specialise in design, manufacture and installation of bespoke kitchens, bathrooms, bedrooms, home studies and media cabinetry

Kitchen swish

Kitchens were once add-ons to the main living space; now we aspire to have them at the heart of our living environment. Nowhere is this demonstrated more clearly than with this large-scale open-plan extension to a period property that incorporated a large, f lexible and stylish working kitchen, a spacious dining area and an outstanding view of the garden

We were approached bec ause our c lients were planning an extension to their period property to create a large open-plan kitchen/dining area. This planning stage is the ideal time to discuss the kitchen design as it can inform the architecture and vice versa The most successful schemes will be where the kitchen and architecture are considered holistically

The large Cr ittall windows and vast rooflight lanter n were part of the architects’ designs, but we were able to use this to propose the best layout and orientation for the kitchen – considering all factors such as natural lighting, views, circulation and flow.

The generousl y propor t ioned island i

ber of sophisticated appliances, inc luding a handmade herb sink set into the centre of the island, which brings the kitchen to life with green living h

We also made a beautiful

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ncor por ates a nu
er bs and plants The placement of the island in the hear t of the kitc hen al lows a great link to the dining area and creates a real l y sociable and highly functional environment
Harmonious design and meticulous attention to detail create this stunning bespoke kitchen by Ben Argent Kitchens

slab of vintage grey rough oak for the breakfast bar to the island, providing a place to sit and interact - something that was really important for this family kitchen.

W hen it comes to the colour emphasis of a scheme, we offer a flexible range of materials and fixtures Decisions about colours and materials are personal to ever y c lient and can sometimes feel over whelming However, with our expert knowledge and design experience we carefull y listen to individual preferences and can simplify the process by offer ing a selection of suitable mater ial palettes for further consideration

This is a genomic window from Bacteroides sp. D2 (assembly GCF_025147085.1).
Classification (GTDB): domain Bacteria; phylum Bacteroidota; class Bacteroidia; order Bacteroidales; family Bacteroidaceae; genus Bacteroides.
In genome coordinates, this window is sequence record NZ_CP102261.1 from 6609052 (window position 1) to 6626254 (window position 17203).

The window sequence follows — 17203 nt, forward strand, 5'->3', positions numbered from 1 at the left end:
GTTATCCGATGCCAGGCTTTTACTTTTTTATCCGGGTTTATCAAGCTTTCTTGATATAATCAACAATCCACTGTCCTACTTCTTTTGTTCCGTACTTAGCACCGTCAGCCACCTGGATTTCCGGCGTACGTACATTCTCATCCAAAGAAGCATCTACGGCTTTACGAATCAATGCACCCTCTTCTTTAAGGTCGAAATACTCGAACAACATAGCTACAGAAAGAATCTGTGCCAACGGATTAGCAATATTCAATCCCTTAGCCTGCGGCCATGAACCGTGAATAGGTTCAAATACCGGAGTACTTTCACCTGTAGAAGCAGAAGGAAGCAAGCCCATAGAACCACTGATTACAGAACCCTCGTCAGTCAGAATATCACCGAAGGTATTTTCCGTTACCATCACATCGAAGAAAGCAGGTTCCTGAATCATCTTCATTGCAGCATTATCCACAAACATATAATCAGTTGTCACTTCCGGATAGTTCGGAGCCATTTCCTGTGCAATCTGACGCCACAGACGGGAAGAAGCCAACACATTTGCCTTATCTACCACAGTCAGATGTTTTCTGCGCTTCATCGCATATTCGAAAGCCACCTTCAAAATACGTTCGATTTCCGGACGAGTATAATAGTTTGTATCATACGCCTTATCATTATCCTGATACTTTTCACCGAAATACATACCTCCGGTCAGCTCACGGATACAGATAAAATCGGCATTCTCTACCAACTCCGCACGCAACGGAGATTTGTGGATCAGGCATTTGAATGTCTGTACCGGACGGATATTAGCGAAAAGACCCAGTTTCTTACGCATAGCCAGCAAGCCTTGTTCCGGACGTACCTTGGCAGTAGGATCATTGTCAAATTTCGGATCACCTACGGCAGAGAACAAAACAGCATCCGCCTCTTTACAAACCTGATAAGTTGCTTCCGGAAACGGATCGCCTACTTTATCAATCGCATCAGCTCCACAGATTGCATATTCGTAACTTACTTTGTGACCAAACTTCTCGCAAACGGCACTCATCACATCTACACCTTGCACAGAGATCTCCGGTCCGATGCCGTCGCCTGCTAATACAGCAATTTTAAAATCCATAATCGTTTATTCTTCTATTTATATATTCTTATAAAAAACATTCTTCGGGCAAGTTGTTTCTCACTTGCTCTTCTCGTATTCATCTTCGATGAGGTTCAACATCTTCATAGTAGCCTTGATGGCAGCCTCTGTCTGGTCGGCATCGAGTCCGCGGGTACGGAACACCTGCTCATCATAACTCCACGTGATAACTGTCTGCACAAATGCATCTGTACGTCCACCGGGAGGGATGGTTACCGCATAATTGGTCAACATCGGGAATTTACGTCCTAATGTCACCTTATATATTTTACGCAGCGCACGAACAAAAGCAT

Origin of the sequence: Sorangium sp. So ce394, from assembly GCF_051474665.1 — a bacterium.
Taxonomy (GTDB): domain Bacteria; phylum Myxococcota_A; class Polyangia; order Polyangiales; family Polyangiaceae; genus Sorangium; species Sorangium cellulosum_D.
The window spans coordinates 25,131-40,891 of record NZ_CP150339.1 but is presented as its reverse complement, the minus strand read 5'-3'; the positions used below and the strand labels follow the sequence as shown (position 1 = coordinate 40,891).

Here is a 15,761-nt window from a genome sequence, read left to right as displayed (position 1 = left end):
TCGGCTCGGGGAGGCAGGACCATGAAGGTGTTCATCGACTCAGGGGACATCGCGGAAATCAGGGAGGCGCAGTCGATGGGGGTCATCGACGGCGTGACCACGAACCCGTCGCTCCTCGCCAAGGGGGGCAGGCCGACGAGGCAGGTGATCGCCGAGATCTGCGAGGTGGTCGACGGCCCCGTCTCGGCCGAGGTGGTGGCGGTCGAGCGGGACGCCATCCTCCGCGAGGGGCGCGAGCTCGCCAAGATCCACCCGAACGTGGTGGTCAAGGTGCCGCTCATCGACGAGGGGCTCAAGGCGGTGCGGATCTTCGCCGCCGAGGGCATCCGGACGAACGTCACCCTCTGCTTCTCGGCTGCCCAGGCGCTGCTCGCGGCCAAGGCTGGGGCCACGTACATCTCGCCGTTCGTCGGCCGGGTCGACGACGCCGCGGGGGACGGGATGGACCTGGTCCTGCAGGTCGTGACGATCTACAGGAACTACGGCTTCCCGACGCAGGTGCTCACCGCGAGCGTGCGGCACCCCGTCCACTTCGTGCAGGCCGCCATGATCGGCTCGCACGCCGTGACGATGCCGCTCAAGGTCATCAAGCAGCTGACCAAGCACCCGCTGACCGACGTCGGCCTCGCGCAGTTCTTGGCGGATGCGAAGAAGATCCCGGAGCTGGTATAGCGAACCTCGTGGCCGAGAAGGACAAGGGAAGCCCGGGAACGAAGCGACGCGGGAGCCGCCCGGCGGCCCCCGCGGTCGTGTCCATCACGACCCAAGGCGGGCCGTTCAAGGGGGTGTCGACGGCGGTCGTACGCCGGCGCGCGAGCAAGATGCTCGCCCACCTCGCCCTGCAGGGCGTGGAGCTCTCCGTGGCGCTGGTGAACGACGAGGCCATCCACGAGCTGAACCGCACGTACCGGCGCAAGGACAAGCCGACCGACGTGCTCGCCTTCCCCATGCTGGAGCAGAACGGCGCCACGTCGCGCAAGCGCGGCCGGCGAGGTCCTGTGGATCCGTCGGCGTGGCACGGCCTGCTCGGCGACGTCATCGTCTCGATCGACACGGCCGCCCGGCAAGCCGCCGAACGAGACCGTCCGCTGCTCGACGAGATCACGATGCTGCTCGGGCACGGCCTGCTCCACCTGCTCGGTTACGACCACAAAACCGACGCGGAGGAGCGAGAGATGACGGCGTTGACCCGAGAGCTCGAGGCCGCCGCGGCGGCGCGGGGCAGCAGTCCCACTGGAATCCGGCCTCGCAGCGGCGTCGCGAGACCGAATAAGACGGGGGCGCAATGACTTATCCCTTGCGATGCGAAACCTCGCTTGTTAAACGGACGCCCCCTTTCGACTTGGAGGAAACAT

D ue to the vast amount of natural lighting flooding the space in this proper t y, we could afford to be quite dramatic with a sophistic ated dark grey and blac k colour scheme. The layered depths, materials and textures add drama and interest – from dark grey and black lacquered and textured surfaces to antique silvered mirror glass and hand-laid real wood veneers There were also two types of sintered stone worktops, 100% natural stone and the most durable worktop finish on the market

There are several sinks in this kitchen – this was the c lient ’ s personal preference and didn’t require any compromise to the functionality of the layout. We have occasionally done two sinks in a kitchen, but this was our first one with three! Two of the sinks are our bespoke design and fabr ic ated from the sintered stone worktop material, creating a gorgeous design statement

The protr uding glazed window box was part of the architect ’ s design, but we created the sumptuous day bed as a way of bridging the zones between the kitchen and relaxing/dining areas We think it makes a real statement, and brings the outside in – enlivening the space with greener y.

W hen it c ame to storage, we made a feature of open and c losed wall-hung boxes with low and full height units. I think there is a sophistic ated elegance to our design st y le; c lean, contemporar y lines balanced with an intuitive eye for proportion and detailing We aim to transform kitchens into functional, inspiring and truly individual spaces We actually feel that some of our most successful projects have been where we install our contemporar y st y le into character ful per iod proper ties That juxtaposition of old against new creates a really striking balance.

The Ben Argent philosophy

O ur c lients receive a totally personalised ser vice from us, and this stems from our wealth of exper ience in the industr y ; Ben’s background is in furniture design and making, while Emi ’ s is in architecture and project management This skillset, along with our creative flair and technic al understanding, is at the core of our ambition to design timeless, individual kitchens.